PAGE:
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Cannabis seeds

Cannabis seeds

Someone phoned me the other day and said he was looking for an accountant to help him with his new business selling cannabis seeds. He was going to import them from Holland and sell them as "souvenirs" or for genetic testing. Believe it or not, it is apparently perfectly legal in this country to sell cannabis seeds (or hemp as he called them) so long as you don't grow them into plants or give any advice on germination. In fact, there is already a firm called Attitude Seeds doing this. He reckoned it was just the same as garden centres selling hydroponic equipment for growing tomatoes indoors. Everyone knows what they are really for, he said.

I phoned the ACCA for advice. They said it was OK to act for him provided it didn't bring the accountancy profession into disrepute. Thanks a lot guys - that was a big help! I ended up turning him down. I said that unless his main clients were buying them for industrial use, or he did something to render the seeds unusable as drugs (maybe roasting them like peanuts) I couldn't take the chance.

Was I being a bit unfair or would other members have done the same?

Chris

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06th Jan 2011 12:17

Sensible approach to me

Your decision seems sensible to me. Others may argue that it is not up to you to judge and if the activity is legal (or not illegal may be more accurate) then there is no problem but I would imagine that you would only end up with other concerns from a client like this.  

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06th Jan 2011 12:26

Ethical minefield

Even if he was perfectly above board, I wouldn't want the idea that one of his customers might be a major drug dealer and it would all come back to me.

I think you were spot on with your approach.  And I have now learned you can sell canabis seeds!

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By mwngiol
06th Jan 2011 12:38

No problem

Personally I wouldn't have a problem acting.

The two key questions are 1. Is it legal? and 2. Am I morally/ethically opposed.

The answer to the first question is entirely a matter of fact, but the second is very much personal.

As long as he only does what he says then personally I wouldn't be morally or ethically opposed. If he started any activity which changed the answer to the first question then the second question becomes irrelevant.

It is a very personal thing though, and if you are more comfortable not acting then I don't see why anyone could have a problem with your decision.

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06th Jan 2011 12:39

I agree

Well done for saying no.  I wouldn't want a client like that.  You certainly don't want him recommending you to his dodgy friends either....

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DuaneJAckson
19th Jan 2012 09:40

wow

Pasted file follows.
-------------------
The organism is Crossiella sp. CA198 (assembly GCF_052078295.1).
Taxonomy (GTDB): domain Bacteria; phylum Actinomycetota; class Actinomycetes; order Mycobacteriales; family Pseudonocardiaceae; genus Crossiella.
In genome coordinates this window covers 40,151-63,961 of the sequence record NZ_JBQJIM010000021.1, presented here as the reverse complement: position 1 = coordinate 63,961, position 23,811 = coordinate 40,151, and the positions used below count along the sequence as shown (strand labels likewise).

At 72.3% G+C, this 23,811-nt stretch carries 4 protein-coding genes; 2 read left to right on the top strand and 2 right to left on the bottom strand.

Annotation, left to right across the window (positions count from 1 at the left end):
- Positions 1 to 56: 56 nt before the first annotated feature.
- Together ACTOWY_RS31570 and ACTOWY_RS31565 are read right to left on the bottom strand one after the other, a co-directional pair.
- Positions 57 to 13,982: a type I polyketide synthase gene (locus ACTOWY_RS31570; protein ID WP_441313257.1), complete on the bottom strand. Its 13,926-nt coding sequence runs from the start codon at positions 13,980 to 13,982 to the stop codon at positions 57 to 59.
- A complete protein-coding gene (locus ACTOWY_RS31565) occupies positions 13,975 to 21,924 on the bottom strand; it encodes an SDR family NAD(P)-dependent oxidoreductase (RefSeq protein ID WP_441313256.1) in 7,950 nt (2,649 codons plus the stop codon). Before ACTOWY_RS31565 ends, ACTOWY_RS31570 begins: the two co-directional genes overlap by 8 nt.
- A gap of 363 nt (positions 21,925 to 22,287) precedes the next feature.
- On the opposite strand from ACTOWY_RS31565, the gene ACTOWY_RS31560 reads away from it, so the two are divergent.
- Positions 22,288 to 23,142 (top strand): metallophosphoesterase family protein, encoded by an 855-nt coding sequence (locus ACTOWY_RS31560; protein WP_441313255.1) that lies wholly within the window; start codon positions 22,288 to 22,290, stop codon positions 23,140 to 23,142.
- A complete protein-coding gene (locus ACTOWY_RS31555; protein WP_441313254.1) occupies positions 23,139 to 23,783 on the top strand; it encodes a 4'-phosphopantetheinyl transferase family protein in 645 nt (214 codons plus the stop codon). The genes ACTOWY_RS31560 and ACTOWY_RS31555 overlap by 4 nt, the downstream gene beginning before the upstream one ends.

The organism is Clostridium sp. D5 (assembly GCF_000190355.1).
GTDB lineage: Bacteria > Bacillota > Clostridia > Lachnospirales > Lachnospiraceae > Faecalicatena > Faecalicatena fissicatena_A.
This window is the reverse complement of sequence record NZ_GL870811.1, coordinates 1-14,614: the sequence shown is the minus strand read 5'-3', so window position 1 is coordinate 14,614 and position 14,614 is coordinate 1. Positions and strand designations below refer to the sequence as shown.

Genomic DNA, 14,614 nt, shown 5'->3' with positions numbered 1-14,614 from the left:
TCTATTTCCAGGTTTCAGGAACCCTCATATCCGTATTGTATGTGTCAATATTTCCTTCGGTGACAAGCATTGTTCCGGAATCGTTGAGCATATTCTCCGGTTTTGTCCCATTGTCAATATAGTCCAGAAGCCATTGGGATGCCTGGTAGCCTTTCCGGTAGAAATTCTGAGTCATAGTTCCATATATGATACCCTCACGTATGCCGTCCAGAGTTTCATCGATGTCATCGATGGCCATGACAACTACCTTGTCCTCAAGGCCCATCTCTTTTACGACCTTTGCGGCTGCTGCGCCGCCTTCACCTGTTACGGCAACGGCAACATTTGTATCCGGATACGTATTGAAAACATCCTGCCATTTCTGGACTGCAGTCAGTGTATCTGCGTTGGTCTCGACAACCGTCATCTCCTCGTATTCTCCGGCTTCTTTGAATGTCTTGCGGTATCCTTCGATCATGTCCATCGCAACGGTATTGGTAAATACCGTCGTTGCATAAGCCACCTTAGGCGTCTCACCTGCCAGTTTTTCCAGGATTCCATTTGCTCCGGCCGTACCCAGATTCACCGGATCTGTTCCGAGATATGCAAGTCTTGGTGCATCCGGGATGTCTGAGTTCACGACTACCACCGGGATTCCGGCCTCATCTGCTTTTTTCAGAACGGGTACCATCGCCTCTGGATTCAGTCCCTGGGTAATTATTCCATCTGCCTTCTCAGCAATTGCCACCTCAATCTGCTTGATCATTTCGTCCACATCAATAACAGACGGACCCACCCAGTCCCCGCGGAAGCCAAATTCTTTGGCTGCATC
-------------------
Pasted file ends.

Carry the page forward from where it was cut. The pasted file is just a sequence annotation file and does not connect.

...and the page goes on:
Soo..we cannot buy or use cannabis or you go to jail, but you can buy and use seeds legally which are much more potent than the leaves? Weird..anyway and lots of people have profited from this idea and made businesses like Cannabis-seeds.co.uk that are perfectly legal and make tons of profits.

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06th Jan 2011 12:55

Similiar items

The whole "souvenir" argument is questionable. A similar case is usually given when selling those belt buckles that just happen to have a detachable knuckler duster and other "novelties". The seller is attempting to achieve plausible deniability but I am unsure as to what protection this affords them. 

It seems to me that a client who is looking to base a business around legal loopholes is not exactly risk averse and will most likely be difficult to act for.

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06th Jan 2011 13:02

It's up to you

Of course it is entirely up to you who you act for - you don't HAVE to act for everybody who asks you.

With this particular potential client there is the possibility that, at some time in the future, you may receive information which causes you to suspect that he has broken the law.  If your suspicion is (for example) that he has received payment for goods sold illegally then you would have an obligation to file a Suspicious Activity Report (SAR) with your firm's MLRO or SOCA under MLR 2007 and s330 Proceeds of Crime Act 2002.  Your report may also have to detail your client's customers whom you suspect have illegally purchased those goods if you have information which identifies them.

Similarly if you came to suspect that your client was himself growing and selling cannabis, or that someone else was doing so (and you had information which could assist the authorities to identify them or the location at which the cannabis was being grown) you would then be obliged to file a SAR.

This may be an area which you simply prefer to steer well clear of . . .

David

www.MLROsupport.co.uk

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By ACDWebb
06th Jan 2011 13:21

So how would you feel about acting for

Dream Pharma?

Today programme

0732
The BBC has learnt that drugs used in some forms of the
lethal injection in the US have been supplied by a British businessman, who runs a small driving school in West London. Correspondent Andrew Hosken reports on how a Freedom of Information request was used to establish that Mr Mahdi Alavi's company, Dream Pharma, supplied the state of Arizona with the drugs last September.